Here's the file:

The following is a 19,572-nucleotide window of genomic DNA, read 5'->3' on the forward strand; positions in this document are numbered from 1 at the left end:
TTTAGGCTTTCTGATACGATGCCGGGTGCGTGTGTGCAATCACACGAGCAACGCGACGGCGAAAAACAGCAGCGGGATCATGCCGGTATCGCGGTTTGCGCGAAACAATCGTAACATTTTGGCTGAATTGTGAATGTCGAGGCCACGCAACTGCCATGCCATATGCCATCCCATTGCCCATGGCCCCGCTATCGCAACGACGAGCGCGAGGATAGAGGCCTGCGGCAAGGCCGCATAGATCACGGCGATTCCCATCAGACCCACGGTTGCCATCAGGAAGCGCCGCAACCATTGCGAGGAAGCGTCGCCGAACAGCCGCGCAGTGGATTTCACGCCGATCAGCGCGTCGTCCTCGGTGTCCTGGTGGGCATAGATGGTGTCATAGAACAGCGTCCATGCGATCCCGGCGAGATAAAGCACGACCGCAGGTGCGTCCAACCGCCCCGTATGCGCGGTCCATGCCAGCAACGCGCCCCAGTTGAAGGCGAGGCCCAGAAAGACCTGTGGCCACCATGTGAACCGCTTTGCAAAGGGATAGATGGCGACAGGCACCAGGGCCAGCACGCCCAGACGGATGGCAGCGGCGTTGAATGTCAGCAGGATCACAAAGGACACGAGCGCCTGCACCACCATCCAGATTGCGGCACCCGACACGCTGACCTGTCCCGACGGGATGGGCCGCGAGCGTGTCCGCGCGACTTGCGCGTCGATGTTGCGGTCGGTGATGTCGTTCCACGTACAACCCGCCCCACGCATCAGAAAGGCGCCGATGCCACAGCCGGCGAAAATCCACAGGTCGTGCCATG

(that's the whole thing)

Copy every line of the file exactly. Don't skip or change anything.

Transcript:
The following is a 19,572-nucleotide window of genomic DNA, read 5'->3' on the forward strand; positions in this document are numbered from 1 at the left end:
TTTAGGCTTTCTGATACGATGCCGGGTGCGTGTGTGCAATCACACGAGCAACGCGACGGCGAAAAACAGCAGCGGGATCATGCCGGTATCGCGGTTTGCGCGAAACAATCGTAACATTTTGGCTGAATTGTGAATGTCGAGGCCACGCAACTGCCATGCCATATGCCATCCCATTGCCCATGGCCCCGCTATCGCAACGACGAGCGCGAGGATAGAGGCCTGCGGCAAGGCCGCATAGATCACGGCGATTCCCATCAGACCCACGGTTGCCATCAGGAAGCGCCGCAACCATTGCGAGGAAGCGTCGCCGAACAGCCGCGCAGTGGATTTCACGCCGATCAGCGCGTCGTCCTCGGTGTCCTGGTGGGCATAGATGGTGTCATAGAACAGCGTCCATGCGATCCCGGCGAGATAAAGCACGACCGCAGGTGCGTCCAACCGCCCCGTATGCGCGGTCCATGCCAGCAACGCGCCCCAGTTGAAGGCGAGGCCCAGAAAGACCTGTGGCCACCATGTGAACCGCTTTGCAAAGGGATAGATGGCGACAGGCACCAGGGCCAGCACGCCCAGACGGATGGCAGCGGCGTTGAATGTCAGCAGGATCACAAAGGACACGAGCGCCTGCACCACCATCCAGATTGCGGCACCCGACACGCTGACCTGTCCCGACGGGATGGGCCGCGAGCGTGTCCGCGCGACTTGCGCGTCGATGTTGCGGTCGGTGATGTCGTTCCACGTACAACCCGCCCCACGCATCAGAAAGGCGCCGATGCCACAGCCGGCGAAAATCCACAGGTCGTGCCATG